“Here we are in 2020, with the whole country on fire, everybody witnessing a black man dying, being murdered at the hands of the police, just in cold blood, for everybody to see, the whole country’s on fire, and the first thing you do is criticized one’s peaceful protest? That was years ago when we were trying to signal a sign for help, to signal for our allies, our white brothers and sisters, the people we considered to be friends to get involved, it was ignored.

“And here we are now with the world on fire and you still continue to first criticize how we peacefully protested because it doesn’t fit with what you do and your beliefs without ever acknowledging the fact that a man was murdered by the hands of the police in front of us. And that has been continuing for centuries.

“And the same brothers that you break the huddle down with before every single game, the same guys you bleed with and battle with every single day, go home to communities that have been decimated… Drew, unfortunately, you’re somebody that doesn’t understand that privilege. You don’t understand the potential that you have to actually be an advocate for the people that you call brothers, you don’t understand the history and why people like me, people of my skin color, whose grandfathers fought for this country, who served and I still protested not against the national anthem, but what was happening in America and what our fabric of our country stands for.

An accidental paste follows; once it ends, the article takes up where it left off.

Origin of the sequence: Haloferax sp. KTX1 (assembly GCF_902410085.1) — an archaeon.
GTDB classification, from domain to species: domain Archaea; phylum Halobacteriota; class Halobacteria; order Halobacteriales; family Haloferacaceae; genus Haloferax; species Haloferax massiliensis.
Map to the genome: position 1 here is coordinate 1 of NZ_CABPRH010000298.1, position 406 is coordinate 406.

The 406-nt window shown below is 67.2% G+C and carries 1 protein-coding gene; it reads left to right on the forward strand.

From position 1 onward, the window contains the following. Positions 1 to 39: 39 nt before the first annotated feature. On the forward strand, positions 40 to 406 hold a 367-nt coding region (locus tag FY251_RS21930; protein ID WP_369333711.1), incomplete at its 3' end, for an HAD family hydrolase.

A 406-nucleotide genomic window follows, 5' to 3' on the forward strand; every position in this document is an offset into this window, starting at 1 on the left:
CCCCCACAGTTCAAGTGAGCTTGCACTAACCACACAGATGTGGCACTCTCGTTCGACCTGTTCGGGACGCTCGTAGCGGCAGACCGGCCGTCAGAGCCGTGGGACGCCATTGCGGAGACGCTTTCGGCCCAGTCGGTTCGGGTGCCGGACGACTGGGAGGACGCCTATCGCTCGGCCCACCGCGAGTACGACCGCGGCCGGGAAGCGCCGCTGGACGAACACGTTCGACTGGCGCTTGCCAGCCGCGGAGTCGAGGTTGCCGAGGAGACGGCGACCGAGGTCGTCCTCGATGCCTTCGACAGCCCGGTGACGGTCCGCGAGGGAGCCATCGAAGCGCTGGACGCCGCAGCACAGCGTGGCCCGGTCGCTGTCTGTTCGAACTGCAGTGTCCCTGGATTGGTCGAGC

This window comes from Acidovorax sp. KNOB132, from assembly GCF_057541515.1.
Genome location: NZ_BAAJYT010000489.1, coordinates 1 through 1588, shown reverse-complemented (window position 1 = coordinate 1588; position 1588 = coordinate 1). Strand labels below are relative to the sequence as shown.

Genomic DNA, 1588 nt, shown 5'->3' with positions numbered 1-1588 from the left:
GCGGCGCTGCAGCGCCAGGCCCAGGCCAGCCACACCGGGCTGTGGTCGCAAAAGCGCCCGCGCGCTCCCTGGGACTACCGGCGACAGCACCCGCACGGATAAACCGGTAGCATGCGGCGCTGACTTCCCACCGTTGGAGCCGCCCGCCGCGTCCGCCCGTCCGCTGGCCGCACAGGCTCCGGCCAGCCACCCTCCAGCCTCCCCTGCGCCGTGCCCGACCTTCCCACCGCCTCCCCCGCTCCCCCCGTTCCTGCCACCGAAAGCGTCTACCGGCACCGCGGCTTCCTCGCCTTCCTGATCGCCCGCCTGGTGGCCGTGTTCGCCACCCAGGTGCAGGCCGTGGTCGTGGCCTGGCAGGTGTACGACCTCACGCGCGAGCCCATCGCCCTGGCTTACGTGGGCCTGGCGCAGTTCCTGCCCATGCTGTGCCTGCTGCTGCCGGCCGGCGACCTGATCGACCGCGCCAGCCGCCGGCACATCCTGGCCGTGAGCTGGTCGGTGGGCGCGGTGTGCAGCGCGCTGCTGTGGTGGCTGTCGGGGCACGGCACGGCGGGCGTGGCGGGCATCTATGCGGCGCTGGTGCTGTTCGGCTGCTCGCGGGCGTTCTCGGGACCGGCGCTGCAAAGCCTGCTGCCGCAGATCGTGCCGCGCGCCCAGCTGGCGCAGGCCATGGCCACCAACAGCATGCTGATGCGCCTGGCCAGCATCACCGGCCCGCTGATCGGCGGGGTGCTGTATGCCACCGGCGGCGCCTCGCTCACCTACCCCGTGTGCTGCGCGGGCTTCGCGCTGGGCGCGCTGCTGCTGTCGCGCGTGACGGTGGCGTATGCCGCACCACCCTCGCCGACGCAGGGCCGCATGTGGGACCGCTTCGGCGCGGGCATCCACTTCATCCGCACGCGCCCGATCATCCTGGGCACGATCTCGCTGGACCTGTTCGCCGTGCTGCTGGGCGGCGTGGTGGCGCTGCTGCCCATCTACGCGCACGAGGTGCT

“If you don’t understand that other people experience something totally different than you, then when you talk about the brotherhood and all this other [expletive], it’s just lip service or it’s only on the field. Because when we step off this field, when I take my helmet and I’m a black man walking around America, and I’m telling you that I’m dealing with these things, I’m telling you that my communities are dealing with these things, and your response to me is don’t talk about that here, this is not the place. Drew, where is the place, Drew?